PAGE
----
Orthodox priests demanded that the ruins must be protected from ‘amoral’ behavior.

TBILISI, DFWatch–One more electronic music festival in Georgia has been canceled due to threats from clergy, this time in Kobuleti on the Black Sea coast. 

Organizers of GR Fest wrote on Facebook that the youth festival, which is scheduled to start on August 10, will be held in a new location, after priests and local residents wrote a letter of protest to the local mayor.

The festival should have been held in the vicinity of Petra Fortress, a few kilometers south of the beach resort  Kobuleti, but local clergy and parishioners view the festival as an offense to their faith and consider it inappropriate to hold it on the fortress grounds, which they regard as sacred.

The letter, signed by “residents of Kobuleti”, demands that Kobuleti mayor Mirian Katamadze must protect the site from “amoral or anti-Orthodox deeds” and references the Concordat of 2002, which gave the Georgian Orthodox Church ownership over historic church ruins, as those on the Petra site.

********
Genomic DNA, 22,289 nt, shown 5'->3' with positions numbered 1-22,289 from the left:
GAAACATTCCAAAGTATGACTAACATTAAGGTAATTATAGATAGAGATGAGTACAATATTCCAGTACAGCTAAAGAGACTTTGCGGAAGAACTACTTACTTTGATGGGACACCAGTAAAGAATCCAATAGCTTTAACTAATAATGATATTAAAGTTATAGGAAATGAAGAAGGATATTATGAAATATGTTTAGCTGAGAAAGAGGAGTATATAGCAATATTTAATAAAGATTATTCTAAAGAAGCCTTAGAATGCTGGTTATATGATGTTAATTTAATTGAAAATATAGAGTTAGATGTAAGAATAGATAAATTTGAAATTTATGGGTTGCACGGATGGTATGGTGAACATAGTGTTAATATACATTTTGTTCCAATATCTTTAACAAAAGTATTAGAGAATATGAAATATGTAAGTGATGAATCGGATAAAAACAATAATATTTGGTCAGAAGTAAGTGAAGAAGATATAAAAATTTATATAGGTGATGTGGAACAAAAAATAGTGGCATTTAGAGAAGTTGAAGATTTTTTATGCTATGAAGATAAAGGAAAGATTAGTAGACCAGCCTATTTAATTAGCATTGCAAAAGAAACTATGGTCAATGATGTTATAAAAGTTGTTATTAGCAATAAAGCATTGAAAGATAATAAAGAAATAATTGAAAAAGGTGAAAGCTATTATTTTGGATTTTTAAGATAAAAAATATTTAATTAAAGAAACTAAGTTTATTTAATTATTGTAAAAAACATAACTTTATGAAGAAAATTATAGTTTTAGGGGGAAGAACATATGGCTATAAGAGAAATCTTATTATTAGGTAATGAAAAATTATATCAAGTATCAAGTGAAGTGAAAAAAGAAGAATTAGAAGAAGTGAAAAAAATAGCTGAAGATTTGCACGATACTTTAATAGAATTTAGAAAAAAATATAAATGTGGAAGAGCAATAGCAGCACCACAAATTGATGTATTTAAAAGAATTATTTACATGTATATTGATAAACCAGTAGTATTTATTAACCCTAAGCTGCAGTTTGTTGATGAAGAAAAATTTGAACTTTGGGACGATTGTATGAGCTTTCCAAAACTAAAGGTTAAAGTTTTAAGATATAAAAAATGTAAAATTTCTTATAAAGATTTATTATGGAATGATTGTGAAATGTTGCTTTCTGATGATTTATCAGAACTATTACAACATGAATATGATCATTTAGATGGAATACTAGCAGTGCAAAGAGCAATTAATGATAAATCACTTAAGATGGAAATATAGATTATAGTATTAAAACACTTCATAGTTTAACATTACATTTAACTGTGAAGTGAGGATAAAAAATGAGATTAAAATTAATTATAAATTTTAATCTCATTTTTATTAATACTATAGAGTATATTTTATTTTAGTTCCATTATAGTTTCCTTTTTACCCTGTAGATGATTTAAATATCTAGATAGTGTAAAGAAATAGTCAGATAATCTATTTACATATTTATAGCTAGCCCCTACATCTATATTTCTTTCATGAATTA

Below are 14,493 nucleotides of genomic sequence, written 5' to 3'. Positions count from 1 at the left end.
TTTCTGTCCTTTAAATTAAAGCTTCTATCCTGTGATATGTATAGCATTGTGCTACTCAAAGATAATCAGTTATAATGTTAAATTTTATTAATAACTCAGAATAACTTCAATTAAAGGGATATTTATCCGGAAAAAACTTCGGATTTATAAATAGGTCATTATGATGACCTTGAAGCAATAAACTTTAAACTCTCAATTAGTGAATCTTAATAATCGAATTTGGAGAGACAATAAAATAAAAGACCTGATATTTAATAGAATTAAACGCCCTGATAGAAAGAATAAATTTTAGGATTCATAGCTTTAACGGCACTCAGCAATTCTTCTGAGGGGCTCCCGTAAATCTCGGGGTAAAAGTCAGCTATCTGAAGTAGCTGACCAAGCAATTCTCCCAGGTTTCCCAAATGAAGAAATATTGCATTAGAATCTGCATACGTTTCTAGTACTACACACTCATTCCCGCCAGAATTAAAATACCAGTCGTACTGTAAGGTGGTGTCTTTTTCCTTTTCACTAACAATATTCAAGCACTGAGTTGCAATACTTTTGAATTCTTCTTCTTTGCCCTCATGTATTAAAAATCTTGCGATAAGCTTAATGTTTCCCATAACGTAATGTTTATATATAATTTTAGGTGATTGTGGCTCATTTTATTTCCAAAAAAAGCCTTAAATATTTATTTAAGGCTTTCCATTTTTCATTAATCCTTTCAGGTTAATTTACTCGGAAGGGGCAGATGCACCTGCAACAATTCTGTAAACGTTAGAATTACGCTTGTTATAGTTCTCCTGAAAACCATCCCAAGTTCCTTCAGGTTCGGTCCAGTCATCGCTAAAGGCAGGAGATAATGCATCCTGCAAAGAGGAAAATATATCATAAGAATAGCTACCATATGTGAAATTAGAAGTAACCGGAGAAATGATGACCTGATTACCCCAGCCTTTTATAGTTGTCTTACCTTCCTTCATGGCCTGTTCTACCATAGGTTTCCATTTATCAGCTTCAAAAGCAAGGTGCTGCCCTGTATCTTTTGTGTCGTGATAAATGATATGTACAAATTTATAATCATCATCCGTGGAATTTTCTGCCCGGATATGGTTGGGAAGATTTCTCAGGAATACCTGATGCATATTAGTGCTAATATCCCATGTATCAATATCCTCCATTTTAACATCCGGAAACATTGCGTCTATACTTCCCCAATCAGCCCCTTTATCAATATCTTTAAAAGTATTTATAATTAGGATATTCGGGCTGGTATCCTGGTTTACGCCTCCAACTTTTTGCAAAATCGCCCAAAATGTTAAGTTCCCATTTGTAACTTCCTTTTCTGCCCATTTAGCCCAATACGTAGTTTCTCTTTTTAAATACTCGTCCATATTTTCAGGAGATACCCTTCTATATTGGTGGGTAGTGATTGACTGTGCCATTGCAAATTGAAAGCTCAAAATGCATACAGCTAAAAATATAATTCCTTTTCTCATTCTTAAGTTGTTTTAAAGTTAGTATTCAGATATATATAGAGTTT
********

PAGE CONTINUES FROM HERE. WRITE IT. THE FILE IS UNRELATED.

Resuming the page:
“Ravers, we are once again seeking shelter as refugees because of priests and the population inspired by them. Last night, the alarm rang unexpectedly!!! The festival organizers received a collective protest letter from priests and Kobuleti residents, which has about 160 signatories. Their main demand is not to hold ‘Kazantip’’ in the Petra Fortress area,” the statement reads.

“Negotiations are underway to prevent escalation. GR fest apologizes for the inconvenience!!! Hopefully the new location will not hinder us, and the Georgian raft will again be fused into one,” it continues.

In June, a youth festival at the ski resort Gudauri was attacked and vandalized by a group of angry young men who accused them of “desecrating holy sites”. That festival was organized by Bassiani, a night club in Tbilisi.


The priests demanded not to hold a “Kazantip” (pictured) on the fortress grounds.